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Big Brother Online

Networking sites used predominately by teens and young adults, such as Facebook, MySpace, Xanga, and Friendster, have become increasingly popular in the recent years. These sites can be used to communicate between peers, find old friends, and post personal information for all to see. Many teens and young adults see these sites as an escape from the adult world – with a view that this is something adults are completely unaware of. However, the adult world is quickly catching on and using the information posted on these sites in specific ways that are creating very significant problems for many teens today. Read on to learn more….

 

Many young people who use networking sites such as Facebook, MySpace, Xanga, and Friendster, use these sites to post risqué or teasing photographs, as well as to make provocative comments about drinking, recreational drug use, and sexual exploits in an arena they believe to be relatively private. However, it is important for teens to be aware that all of this information posted on the web is very public and can come back to haunt them. Two very common ways in which the adult world is using this information today is to assess character by job recruiters and by prosecutors – and it is important for teens to understand that how they conduct themselves can create very real and unwanted negative consequences.

As far as job recruiters, there are many companies today who are using these networking sites to assess the character of their applicants. If they see certain photos or comments posted it may cause that recruiter to question the applicant’s judgment, as well as to question their lifestyle and how much it goes against the core values of the corporation. Companies have quickly passed over applicants who have posted comments such as my interests include “smokin’ blunts,” I like “shooting people,” I’m into “obsessive sex,” I like “blowing things up,” or posting a picture of themselves passed out after a drinking binge. The thing to remember is that it’s not just about your resume and grades anymore – when you apply for a job, an internship, or for acceptance into an academic program – your private life, now so publicly displayed on the internet, has become a huge factor in whether you will even be considered as an applicant. 

Not only are various recruiters using these sites to assess character, but prosecutors are using them as well. Prosecutors will bring forward various facts and evidence when presenting a case, but they are also looking to prove that there is something very questionable in the character, values, or lifestyle of the person they are prosecuting. And finding photos and statements online that portray the defendant as sexually promiscuous, someone who abuses drugs and/or alcohol, someone who commits or is interested in committing crimes, or whatever other negative things are posted, all make it much easier for a prosecutor to paint a very negative picture of the defendant to the judge and jury. Take, for example, the case of Joshua Lipton of Rhode Island. He was charged in a drunken driving crash that left a woman seriously injured. Two weeks after the crash he attended a Halloween party in a prisoner costume with an orange jumpsuit that said “Jail Bird” – and this picture ended up being posted on Facebook by a fellow party-goer. The prosecutor used the picture in his case to paint Lipton as the kind of person who would be out partying while the victim was recovering in the hospital – and as someone who had no remorse for what he had done. The judge agreed with the prosecutor’s portrayal of Lipton, calling the pictures “depraved,” and sentenced Lipton to two years in prison.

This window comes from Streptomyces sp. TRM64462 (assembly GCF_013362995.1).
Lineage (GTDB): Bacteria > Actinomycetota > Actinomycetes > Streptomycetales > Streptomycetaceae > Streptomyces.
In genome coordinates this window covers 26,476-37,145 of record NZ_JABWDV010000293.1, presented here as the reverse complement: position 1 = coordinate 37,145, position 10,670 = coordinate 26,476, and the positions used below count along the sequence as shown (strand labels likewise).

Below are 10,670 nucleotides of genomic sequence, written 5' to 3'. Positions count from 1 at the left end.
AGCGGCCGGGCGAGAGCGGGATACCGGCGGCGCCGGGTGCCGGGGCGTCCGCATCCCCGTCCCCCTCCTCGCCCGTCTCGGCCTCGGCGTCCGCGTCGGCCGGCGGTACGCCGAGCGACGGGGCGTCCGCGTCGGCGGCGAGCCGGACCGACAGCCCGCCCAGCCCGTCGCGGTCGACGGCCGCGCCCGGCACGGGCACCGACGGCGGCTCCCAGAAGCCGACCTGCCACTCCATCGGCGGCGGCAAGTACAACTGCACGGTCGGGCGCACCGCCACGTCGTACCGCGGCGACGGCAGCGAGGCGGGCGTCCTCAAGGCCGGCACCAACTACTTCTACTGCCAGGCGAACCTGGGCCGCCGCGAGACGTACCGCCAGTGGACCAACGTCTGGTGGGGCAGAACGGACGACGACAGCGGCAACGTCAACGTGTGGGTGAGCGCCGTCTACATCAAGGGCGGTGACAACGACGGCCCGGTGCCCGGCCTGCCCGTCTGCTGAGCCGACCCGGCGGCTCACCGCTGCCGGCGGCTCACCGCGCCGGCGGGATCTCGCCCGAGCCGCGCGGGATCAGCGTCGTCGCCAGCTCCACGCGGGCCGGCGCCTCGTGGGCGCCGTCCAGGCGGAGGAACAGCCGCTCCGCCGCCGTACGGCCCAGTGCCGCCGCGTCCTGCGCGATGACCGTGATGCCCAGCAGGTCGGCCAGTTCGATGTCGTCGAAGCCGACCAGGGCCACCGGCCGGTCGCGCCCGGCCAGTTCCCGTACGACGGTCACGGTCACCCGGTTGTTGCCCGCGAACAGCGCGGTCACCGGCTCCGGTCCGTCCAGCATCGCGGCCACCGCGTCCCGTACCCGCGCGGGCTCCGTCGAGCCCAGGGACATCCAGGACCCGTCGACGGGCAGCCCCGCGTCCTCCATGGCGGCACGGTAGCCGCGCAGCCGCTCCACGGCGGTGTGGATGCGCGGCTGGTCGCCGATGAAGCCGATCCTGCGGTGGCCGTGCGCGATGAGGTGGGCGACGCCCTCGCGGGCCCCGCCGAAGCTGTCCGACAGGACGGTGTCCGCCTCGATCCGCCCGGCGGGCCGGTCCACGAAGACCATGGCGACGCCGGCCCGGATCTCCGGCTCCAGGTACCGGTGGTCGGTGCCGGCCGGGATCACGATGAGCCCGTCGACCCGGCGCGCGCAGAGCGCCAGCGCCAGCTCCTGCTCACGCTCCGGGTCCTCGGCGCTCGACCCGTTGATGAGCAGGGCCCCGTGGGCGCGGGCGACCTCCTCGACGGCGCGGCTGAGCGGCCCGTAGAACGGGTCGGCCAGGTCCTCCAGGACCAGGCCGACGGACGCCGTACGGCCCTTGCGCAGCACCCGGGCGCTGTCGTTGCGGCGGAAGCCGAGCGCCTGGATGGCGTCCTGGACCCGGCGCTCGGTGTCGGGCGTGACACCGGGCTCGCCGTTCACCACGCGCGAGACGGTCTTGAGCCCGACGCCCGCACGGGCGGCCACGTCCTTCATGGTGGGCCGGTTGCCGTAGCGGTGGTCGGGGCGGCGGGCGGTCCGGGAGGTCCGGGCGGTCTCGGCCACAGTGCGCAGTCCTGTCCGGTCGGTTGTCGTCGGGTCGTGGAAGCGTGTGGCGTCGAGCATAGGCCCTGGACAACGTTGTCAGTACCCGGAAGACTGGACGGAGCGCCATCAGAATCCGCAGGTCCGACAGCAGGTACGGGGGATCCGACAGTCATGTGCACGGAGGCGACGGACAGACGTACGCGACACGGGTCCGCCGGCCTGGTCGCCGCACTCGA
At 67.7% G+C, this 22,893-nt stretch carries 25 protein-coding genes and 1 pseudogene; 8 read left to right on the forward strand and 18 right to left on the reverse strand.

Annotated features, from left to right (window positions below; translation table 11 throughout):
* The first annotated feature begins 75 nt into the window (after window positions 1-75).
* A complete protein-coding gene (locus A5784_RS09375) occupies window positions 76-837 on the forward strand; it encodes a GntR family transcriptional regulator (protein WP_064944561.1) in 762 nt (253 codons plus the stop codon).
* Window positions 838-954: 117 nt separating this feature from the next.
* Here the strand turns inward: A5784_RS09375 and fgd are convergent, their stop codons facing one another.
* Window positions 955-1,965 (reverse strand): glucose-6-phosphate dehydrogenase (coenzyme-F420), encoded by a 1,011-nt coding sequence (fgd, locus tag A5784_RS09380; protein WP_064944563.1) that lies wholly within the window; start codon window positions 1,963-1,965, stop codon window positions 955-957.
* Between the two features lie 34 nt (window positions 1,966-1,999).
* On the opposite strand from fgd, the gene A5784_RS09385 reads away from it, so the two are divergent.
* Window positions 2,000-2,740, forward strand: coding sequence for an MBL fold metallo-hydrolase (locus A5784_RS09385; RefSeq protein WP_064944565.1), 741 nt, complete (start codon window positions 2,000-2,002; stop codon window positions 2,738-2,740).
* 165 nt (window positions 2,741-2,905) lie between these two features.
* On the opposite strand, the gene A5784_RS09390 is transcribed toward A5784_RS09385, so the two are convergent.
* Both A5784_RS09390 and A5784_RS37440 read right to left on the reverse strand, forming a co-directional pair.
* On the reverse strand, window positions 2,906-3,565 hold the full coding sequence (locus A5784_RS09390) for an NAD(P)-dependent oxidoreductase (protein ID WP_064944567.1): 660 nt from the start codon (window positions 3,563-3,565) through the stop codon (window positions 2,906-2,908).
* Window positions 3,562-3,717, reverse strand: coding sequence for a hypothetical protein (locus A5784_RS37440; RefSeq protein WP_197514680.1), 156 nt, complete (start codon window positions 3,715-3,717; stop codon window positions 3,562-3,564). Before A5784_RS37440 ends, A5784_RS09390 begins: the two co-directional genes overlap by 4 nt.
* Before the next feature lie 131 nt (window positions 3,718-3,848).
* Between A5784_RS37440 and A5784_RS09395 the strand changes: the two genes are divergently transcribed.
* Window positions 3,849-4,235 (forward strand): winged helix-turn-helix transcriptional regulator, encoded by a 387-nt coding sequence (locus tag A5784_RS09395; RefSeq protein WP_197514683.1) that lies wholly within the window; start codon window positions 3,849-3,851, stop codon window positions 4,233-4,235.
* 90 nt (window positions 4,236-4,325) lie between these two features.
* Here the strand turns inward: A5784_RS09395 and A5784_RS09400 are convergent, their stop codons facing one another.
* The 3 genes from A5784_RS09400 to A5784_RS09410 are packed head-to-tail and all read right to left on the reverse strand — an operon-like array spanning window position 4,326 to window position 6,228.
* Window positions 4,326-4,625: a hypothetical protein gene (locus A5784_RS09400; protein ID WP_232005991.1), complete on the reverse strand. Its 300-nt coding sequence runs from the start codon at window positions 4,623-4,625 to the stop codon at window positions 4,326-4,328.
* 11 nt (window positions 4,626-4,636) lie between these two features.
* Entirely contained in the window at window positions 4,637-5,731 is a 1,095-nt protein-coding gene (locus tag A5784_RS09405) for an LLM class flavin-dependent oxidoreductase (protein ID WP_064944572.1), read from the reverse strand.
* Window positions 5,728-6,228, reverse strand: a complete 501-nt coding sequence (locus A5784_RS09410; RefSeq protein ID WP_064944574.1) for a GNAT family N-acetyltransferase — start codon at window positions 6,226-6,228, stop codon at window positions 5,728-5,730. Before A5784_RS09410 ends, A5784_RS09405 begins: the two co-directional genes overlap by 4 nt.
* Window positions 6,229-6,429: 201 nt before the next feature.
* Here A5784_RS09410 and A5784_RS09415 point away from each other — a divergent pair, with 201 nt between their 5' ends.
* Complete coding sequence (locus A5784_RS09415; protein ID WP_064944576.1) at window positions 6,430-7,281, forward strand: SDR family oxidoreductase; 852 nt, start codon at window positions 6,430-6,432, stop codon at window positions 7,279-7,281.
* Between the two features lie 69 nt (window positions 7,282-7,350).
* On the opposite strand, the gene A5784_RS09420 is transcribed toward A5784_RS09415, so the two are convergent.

Again, many teens who use these networking sites are under the false impression that the information posted will be viewed in relative secrecy by peers out of a desire to simply kid and have fun. However, the truth – like it or not – is that this information is very public, is being viewed by people of influence, and can be used against you in a variety of settings. TeenHealthFX presents this information for our readers to think about – not to stress the importance of simply watching what you post on your own web pages – but to stress the importance of thinking about what you do and the decisions you make in general. Just because you don’t put the picture of you passed out at a party on your site, doesn’t mean someone else won’t post in on their site. Just because you don’t post information on how many people you’ve slept with doesn’t mean someone else won’t make that information public on their own web page. So rather than focusing on censoring what information you personally put on the web, think about what you are choosing to do with yourself and how you are living your life – because in the era of the internet, your actions can easily become public and can really come back to haunt you in terrible ways.